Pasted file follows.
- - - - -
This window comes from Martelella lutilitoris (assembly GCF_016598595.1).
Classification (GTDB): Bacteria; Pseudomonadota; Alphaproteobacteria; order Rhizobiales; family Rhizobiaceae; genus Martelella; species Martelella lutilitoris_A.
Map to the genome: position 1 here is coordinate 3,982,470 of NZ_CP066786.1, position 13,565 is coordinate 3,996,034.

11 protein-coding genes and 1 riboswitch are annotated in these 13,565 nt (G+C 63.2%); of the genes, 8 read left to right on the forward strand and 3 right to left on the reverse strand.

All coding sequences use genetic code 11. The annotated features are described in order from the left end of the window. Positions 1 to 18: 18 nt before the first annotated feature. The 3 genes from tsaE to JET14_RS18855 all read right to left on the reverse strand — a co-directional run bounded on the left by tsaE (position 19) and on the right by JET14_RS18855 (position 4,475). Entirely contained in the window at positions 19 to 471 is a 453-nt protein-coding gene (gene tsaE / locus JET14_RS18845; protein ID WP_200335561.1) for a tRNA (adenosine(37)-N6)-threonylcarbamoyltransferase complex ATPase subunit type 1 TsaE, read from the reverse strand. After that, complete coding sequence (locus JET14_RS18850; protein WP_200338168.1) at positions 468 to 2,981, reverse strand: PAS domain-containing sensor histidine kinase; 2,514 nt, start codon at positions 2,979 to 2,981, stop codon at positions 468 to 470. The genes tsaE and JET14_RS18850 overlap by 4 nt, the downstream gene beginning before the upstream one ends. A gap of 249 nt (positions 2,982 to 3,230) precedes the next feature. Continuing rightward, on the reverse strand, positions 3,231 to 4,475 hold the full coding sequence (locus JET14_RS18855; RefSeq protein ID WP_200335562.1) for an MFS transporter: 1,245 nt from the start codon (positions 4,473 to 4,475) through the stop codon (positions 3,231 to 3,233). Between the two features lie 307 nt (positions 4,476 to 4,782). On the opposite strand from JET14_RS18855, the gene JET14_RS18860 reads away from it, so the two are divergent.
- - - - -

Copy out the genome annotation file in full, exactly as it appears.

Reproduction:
This window comes from Martelella lutilitoris (assembly GCF_016598595.1).
Classification (GTDB): Bacteria; Pseudomonadota; Alphaproteobacteria; order Rhizobiales; family Rhizobiaceae; genus Martelella; species Martelella lutilitoris_A.
Map to the genome: position 1 here is coordinate 3,982,470 of NZ_CP066786.1, position 13,565 is coordinate 3,996,034.

11 protein-coding genes and 1 riboswitch are annotated in these 13,565 nt (G+C 63.2%); of the genes, 8 read left to right on the forward strand and 3 right to left on the reverse strand.

All coding sequences use genetic code 11. The annotated features are described in order from the left end of the window. Positions 1 to 18: 18 nt before the first annotated feature. The 3 genes from tsaE to JET14_RS18855 all read right to left on the reverse strand — a co-directional run bounded on the left by tsaE (position 19) and on the right by JET14_RS18855 (position 4,475). Entirely contained in the window at positions 19 to 471 is a 453-nt protein-coding gene (gene tsaE / locus JET14_RS18845; protein ID WP_200335561.1) for a tRNA (adenosine(37)-N6)-threonylcarbamoyltransferase complex ATPase subunit type 1 TsaE, read from the reverse strand. After that, complete coding sequence (locus JET14_RS18850; protein WP_200338168.1) at positions 468 to 2,981, reverse strand: PAS domain-containing sensor histidine kinase; 2,514 nt, start codon at positions 2,979 to 2,981, stop codon at positions 468 to 470. The genes tsaE and JET14_RS18850 overlap by 4 nt, the downstream gene beginning before the upstream one ends. A gap of 249 nt (positions 2,982 to 3,230) precedes the next feature. Continuing rightward, on the reverse strand, positions 3,231 to 4,475 hold the full coding sequence (locus JET14_RS18855; RefSeq protein ID WP_200335562.1) for an MFS transporter: 1,245 nt from the start codon (positions 4,473 to 4,475) through the stop codon (positions 3,231 to 3,233). Between the two features lie 307 nt (positions 4,476 to 4,782). On the opposite strand from JET14_RS18855, the gene JET14_RS18860 reads away from it, so the two are divergent.